British Quarterly Review. January. (Hodder and Stoughton.)— The place of honour in this number is worthily occupied by an article from the pen of Dr. Freeman, "The Lords of Ardres," founded on the "History of the Counts of Gaines, by Lambert of Ardres," which has been recently published by an Historical Society in Germany. Gaines and Ardres were both near Calais, and Lambert, the historian, "flourished" in the latter part of the twelfth century. Dr. Freeman expounds and illustrates his narrative in a very interesting essay. Of political articles, we have three. In one, Mr. A. Taylor Innes asks the question, "Why is Scotland Radical ?" and gives an excellent account of the sense in which his epithet can be rightly used of Scottish habits of thought. The second is an eloquent vin- dication of Mr. Gladstone's right to be accounted the real leader of the Liberal party. The third touches on foreign policy, in its summary of the history of modern Greece. This is from the pen of Dr. Humphrey Sandwith. An article on " Practi- cal lEsthetics" is, asl,is commonly the case with such criticism, more effective for destruction than construction. Many readers will agree with the severe condemnation passed on the Albert Memorial ; but they will ask, is the critic sincere when he believes that "the most suitable monument to the Prince in such a locality would have been the Nine Muses, in the midst of an entourage of limes and chestnuts,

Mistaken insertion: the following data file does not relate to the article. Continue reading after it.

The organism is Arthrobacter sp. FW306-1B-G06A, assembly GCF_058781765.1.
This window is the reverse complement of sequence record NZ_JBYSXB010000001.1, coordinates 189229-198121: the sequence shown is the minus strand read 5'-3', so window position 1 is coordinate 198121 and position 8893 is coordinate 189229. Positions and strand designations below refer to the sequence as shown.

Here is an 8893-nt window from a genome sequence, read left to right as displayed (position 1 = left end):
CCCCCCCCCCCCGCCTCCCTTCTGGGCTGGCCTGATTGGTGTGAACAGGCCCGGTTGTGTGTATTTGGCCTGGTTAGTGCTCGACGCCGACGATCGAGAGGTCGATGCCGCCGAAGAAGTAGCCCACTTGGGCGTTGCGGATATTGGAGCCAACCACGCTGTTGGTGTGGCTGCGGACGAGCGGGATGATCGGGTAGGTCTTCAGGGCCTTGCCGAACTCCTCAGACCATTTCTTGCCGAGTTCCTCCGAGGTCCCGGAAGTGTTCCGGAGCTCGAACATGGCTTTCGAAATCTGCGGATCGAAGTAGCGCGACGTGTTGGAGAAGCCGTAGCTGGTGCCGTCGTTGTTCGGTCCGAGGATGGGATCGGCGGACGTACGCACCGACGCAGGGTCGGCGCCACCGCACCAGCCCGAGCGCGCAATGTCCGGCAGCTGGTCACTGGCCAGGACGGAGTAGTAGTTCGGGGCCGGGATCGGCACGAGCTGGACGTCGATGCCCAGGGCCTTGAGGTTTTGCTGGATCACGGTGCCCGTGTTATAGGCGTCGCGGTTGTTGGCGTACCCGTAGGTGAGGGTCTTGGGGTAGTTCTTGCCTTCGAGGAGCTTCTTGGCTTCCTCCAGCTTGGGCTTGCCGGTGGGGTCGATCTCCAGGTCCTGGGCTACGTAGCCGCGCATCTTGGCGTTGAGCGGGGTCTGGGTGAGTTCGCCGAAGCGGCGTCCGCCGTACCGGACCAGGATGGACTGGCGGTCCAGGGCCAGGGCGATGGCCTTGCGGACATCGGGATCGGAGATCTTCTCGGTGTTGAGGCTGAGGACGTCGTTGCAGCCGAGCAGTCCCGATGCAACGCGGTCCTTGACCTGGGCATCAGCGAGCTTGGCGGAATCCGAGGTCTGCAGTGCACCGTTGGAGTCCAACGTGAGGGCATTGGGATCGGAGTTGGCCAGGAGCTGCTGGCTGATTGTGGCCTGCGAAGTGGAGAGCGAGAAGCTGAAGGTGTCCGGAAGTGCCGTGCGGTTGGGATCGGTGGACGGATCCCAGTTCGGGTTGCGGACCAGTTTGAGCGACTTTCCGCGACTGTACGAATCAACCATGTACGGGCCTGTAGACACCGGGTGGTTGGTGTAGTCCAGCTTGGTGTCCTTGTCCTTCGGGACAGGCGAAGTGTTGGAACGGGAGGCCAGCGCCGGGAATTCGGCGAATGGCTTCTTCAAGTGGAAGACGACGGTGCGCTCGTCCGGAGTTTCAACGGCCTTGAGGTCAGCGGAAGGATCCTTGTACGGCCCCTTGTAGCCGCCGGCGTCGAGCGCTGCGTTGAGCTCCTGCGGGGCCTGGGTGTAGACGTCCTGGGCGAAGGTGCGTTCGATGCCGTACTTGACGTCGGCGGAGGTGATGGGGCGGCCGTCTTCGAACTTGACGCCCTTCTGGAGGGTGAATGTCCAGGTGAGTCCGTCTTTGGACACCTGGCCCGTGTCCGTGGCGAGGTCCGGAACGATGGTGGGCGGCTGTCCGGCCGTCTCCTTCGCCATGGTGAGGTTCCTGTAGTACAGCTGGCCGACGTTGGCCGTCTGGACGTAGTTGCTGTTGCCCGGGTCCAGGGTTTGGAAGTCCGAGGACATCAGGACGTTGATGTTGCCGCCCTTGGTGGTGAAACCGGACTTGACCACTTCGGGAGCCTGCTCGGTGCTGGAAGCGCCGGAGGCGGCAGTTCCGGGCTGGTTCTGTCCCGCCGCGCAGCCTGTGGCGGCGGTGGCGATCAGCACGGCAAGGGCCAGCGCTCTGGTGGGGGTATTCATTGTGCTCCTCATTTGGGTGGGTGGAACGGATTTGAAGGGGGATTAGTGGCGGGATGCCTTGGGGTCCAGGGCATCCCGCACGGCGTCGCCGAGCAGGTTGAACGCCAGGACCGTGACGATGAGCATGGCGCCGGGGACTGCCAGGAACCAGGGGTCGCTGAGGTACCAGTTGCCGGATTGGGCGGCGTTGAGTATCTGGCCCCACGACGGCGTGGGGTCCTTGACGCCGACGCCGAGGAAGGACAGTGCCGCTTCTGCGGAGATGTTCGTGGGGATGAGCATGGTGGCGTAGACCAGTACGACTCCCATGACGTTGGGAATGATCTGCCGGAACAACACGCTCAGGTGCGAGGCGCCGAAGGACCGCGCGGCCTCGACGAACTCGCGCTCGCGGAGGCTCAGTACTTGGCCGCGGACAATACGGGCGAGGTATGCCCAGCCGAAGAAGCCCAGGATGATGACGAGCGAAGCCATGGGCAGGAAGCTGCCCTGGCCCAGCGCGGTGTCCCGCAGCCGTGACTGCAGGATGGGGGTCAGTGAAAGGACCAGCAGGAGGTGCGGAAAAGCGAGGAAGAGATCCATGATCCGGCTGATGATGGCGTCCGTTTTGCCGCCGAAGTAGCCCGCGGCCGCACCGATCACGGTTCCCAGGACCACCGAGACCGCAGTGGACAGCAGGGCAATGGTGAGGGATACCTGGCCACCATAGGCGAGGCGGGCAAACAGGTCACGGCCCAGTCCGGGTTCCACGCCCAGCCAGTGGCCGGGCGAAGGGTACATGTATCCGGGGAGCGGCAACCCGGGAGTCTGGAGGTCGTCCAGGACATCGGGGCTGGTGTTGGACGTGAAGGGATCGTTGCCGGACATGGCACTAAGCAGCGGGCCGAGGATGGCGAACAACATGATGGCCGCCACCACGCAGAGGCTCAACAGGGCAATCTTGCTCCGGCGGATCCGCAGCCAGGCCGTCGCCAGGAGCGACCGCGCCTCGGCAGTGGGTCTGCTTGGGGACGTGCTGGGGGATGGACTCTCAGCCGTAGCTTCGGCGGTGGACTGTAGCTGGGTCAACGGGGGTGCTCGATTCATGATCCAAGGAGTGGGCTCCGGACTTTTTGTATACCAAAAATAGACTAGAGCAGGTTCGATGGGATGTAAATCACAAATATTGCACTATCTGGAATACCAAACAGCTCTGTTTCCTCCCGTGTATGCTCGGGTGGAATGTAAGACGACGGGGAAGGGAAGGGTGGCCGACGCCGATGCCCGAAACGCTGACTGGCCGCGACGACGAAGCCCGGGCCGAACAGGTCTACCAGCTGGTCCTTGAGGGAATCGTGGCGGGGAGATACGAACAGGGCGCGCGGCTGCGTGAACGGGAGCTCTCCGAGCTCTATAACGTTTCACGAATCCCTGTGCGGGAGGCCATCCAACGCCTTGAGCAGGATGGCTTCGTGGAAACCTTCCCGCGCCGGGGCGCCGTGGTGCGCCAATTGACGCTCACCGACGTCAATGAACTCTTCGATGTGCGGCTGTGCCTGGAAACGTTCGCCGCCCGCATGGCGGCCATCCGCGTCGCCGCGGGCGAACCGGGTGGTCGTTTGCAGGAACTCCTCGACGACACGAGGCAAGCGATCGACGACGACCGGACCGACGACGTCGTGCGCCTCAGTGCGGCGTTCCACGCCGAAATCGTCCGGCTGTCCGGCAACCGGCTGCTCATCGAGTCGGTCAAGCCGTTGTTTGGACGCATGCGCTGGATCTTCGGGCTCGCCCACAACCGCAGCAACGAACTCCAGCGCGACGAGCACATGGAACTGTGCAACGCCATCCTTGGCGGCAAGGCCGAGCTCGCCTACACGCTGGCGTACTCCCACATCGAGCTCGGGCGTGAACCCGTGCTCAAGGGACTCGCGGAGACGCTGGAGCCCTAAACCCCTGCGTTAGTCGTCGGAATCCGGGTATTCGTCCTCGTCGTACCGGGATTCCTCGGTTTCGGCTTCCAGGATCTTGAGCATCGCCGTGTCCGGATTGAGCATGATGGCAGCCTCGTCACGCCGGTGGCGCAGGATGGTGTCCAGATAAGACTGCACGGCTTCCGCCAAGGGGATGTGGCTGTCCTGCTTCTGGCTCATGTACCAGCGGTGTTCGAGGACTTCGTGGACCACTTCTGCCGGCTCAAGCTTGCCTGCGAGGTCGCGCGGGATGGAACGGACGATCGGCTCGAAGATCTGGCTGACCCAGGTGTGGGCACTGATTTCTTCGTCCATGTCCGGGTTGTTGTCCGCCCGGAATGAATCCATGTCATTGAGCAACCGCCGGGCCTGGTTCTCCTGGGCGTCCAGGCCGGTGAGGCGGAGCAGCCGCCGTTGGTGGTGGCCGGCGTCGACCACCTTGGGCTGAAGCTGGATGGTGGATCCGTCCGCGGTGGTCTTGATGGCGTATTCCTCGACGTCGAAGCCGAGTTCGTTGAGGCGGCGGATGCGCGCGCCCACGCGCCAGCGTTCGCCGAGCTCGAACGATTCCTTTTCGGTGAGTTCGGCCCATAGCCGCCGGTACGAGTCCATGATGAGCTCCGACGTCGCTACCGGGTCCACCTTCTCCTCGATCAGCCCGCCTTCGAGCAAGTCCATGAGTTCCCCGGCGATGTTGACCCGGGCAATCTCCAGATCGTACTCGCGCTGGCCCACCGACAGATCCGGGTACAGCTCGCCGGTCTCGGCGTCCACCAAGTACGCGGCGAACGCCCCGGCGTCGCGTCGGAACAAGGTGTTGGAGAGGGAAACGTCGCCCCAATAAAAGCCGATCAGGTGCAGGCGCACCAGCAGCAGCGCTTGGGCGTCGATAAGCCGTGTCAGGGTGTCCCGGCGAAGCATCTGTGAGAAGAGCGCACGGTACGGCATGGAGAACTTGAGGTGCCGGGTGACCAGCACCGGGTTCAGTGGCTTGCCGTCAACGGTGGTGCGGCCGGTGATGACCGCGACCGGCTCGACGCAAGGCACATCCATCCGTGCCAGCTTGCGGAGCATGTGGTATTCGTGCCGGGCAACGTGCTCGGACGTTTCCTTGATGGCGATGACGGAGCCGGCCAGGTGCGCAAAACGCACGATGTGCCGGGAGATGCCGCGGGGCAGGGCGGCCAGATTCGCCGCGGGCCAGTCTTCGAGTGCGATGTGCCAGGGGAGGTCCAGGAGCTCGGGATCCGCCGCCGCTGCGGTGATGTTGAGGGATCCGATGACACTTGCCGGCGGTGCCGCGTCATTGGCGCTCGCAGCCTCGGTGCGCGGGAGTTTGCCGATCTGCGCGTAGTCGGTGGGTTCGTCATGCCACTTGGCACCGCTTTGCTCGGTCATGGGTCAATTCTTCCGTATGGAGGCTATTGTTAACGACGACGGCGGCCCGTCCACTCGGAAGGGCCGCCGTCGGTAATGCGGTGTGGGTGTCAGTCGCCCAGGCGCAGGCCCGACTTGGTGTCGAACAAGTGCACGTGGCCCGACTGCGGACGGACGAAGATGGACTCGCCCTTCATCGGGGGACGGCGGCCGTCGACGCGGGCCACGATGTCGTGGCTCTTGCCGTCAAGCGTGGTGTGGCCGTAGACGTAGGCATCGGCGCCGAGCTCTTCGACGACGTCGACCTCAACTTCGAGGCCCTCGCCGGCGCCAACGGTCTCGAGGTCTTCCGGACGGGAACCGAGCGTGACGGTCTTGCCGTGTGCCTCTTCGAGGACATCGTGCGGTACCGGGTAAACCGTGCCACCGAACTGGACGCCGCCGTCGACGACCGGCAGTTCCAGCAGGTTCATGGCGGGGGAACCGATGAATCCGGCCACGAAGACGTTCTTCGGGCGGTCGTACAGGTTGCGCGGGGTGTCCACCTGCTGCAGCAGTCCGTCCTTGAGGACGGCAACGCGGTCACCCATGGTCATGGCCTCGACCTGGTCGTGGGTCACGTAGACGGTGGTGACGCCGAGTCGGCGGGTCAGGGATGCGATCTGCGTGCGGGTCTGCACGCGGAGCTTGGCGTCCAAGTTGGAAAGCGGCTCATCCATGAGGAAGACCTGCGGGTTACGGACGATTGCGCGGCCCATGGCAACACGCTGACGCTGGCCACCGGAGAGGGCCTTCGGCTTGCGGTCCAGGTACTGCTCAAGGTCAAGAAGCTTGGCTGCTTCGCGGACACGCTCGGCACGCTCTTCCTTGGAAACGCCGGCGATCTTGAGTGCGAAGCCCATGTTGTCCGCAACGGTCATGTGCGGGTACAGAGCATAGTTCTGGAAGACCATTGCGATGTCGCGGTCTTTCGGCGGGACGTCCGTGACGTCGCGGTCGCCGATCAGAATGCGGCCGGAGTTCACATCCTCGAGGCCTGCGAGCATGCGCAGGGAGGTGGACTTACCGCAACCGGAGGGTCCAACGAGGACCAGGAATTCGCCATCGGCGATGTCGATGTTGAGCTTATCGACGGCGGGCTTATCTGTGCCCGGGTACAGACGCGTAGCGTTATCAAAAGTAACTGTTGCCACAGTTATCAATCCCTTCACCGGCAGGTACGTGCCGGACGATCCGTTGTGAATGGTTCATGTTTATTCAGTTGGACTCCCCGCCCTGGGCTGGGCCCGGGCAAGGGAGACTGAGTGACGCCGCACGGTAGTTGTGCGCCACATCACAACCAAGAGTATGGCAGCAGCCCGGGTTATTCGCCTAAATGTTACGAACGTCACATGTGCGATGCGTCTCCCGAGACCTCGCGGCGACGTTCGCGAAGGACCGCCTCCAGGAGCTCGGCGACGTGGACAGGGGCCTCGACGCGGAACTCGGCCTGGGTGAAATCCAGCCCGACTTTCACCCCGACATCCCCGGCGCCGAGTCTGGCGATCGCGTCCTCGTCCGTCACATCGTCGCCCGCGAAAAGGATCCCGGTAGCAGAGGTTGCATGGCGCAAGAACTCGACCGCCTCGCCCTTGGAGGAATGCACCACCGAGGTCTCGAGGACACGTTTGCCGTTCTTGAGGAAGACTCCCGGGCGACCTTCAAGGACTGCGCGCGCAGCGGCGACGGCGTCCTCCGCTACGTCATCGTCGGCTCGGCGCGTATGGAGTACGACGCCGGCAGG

with the Prince in the centre, deriving inspiration from their teach- ing, and pleasure from their glance P" The Rev. G. Matheson con- tributes a valuable, well-seasoned essay on "The Christian Idea of God ;" and we have some curious and interesting pictures of the religions life of early Nonconformists, in an article on "Noncon- formist Psalmody." The remaining essay is by Mr. W. H. Patterson, and is entitled, "Glimpses of the New Gold and Silver Alines."